When David's father dies, his mother remarries. His new stepfather Murdstone has a mean and cruel view on how to raise a child. When David's mother dies from grief, Murdstone sends David to London to work for a living. When David escapes to his aunt Betsey his life starts to get better. —Mattias Thuresson
The best cast, best rendition of a classic novel ever.
I've read "David Copperfield" at least a half dozen times. If it's not the greatest novel in the English language, then it's darned close to it. Like any Dickens work, there are plots within plots and scores of major and minor character. With the exception of excluding poor Traddles, this film catches the essence of the story better than any since--and I defy anyone to cite a better movie for casting the right actor with the right character. Of course, W.C. Fields' Mr. McCawber was superb and has been cited time and again as a great characterization, but it's also difficult to fault Basil Rathbone's Mr. Murdstone, Edna may Oliver's Aunt Betsy, Roland Young's Uriah Heep, Freddy Bartholomew's young David, Lionel Barrymore's Mr. Peggoty or Maureen O'Sullivan's Dora Spenlow. As well, George Cukor's direction and period details are top-notch, as is the screen adoption of a very complicated novel. It's simply one of the greatest movies ever made.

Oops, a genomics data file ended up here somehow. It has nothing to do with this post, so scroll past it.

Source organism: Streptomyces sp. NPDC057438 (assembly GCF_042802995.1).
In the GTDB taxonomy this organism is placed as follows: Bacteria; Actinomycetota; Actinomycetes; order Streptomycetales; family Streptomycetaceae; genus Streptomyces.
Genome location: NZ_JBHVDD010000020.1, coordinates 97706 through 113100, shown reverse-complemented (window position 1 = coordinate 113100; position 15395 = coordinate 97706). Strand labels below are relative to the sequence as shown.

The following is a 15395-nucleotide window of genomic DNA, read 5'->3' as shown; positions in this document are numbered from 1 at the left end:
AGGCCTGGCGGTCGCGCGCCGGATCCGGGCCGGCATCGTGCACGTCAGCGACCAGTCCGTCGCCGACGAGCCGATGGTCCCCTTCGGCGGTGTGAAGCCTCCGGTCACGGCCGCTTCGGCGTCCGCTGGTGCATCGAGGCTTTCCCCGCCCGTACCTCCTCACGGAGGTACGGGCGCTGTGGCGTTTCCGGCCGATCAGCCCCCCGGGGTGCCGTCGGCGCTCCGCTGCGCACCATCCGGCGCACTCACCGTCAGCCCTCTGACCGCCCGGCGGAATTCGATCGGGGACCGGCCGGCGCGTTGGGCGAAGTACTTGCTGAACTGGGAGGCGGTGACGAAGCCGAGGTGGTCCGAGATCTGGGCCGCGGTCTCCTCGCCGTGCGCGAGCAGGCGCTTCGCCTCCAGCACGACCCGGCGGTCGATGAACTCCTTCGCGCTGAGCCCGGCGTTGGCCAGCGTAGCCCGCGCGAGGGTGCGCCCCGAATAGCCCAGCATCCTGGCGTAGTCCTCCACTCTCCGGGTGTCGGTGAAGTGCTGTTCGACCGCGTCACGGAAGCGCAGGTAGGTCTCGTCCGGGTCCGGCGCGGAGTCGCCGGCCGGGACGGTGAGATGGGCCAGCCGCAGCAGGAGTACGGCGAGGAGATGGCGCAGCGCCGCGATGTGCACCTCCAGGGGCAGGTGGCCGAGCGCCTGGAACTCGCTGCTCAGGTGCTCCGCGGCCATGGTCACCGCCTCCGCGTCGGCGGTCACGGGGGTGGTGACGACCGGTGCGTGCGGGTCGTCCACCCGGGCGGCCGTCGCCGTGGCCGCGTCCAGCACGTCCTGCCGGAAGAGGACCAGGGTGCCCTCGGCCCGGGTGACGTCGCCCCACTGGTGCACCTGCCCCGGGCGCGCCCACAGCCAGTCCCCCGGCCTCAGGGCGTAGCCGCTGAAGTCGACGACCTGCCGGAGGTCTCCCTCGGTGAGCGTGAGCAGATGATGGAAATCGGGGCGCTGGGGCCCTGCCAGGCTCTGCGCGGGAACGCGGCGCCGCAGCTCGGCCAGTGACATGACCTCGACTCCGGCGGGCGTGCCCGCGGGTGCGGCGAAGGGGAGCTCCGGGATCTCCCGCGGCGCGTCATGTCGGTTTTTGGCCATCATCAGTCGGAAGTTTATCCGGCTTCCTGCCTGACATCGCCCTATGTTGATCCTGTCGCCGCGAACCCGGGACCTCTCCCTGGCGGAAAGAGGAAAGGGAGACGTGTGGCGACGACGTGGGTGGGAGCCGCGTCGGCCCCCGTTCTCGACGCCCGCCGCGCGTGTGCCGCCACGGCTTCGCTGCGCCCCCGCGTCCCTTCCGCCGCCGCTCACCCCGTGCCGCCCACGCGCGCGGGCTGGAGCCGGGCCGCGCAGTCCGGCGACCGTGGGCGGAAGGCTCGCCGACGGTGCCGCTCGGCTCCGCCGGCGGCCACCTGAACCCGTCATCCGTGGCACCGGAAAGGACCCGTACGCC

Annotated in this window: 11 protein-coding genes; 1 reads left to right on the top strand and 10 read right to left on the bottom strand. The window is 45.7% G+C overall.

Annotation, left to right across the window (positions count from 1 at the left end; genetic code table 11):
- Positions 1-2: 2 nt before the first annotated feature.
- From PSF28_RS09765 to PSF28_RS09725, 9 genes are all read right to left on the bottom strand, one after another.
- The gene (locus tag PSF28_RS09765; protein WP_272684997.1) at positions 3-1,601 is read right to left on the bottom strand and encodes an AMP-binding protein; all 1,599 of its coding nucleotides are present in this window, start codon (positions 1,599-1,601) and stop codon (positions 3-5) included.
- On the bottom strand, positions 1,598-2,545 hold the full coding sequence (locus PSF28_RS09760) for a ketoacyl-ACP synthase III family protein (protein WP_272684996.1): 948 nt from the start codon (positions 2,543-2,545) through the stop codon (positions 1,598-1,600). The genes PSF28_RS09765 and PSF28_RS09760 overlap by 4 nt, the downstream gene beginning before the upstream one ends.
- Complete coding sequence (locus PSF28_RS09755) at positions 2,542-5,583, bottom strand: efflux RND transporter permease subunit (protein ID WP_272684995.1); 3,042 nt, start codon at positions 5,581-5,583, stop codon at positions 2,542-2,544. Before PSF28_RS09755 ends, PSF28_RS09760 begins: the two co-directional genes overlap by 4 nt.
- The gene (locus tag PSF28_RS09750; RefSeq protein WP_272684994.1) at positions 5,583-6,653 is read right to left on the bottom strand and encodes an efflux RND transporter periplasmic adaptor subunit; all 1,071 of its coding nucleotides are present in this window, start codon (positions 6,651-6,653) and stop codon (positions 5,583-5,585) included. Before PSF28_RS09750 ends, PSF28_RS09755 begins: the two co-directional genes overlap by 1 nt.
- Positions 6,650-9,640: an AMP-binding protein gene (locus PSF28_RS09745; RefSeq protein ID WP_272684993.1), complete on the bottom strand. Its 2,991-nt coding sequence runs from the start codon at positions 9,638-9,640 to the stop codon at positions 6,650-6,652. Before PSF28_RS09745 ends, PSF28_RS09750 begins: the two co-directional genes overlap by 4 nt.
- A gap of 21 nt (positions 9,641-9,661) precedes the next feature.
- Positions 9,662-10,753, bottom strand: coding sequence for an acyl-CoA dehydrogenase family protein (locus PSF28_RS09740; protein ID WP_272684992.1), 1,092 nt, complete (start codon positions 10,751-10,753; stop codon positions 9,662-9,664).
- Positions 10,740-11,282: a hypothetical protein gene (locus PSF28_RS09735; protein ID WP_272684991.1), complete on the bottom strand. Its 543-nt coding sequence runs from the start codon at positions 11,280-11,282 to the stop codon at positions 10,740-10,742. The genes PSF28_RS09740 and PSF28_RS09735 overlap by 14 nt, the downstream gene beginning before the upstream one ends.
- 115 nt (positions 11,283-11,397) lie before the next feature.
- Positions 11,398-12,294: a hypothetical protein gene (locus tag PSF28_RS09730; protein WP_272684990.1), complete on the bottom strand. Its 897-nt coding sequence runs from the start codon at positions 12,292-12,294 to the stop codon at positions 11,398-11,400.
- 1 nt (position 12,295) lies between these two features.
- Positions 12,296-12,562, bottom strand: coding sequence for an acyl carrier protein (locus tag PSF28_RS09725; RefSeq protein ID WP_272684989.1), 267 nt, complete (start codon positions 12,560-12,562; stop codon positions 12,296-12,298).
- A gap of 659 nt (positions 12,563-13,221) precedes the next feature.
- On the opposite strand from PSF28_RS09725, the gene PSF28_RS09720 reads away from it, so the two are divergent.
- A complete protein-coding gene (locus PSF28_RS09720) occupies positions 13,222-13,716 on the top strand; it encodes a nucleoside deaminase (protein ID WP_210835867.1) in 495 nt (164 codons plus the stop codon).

- Aug 20, 2004
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What is the Spanish language plot outline for The Personal History, Adventures, Experience, & Observation of David Copperfield the Younger (1935)?Answer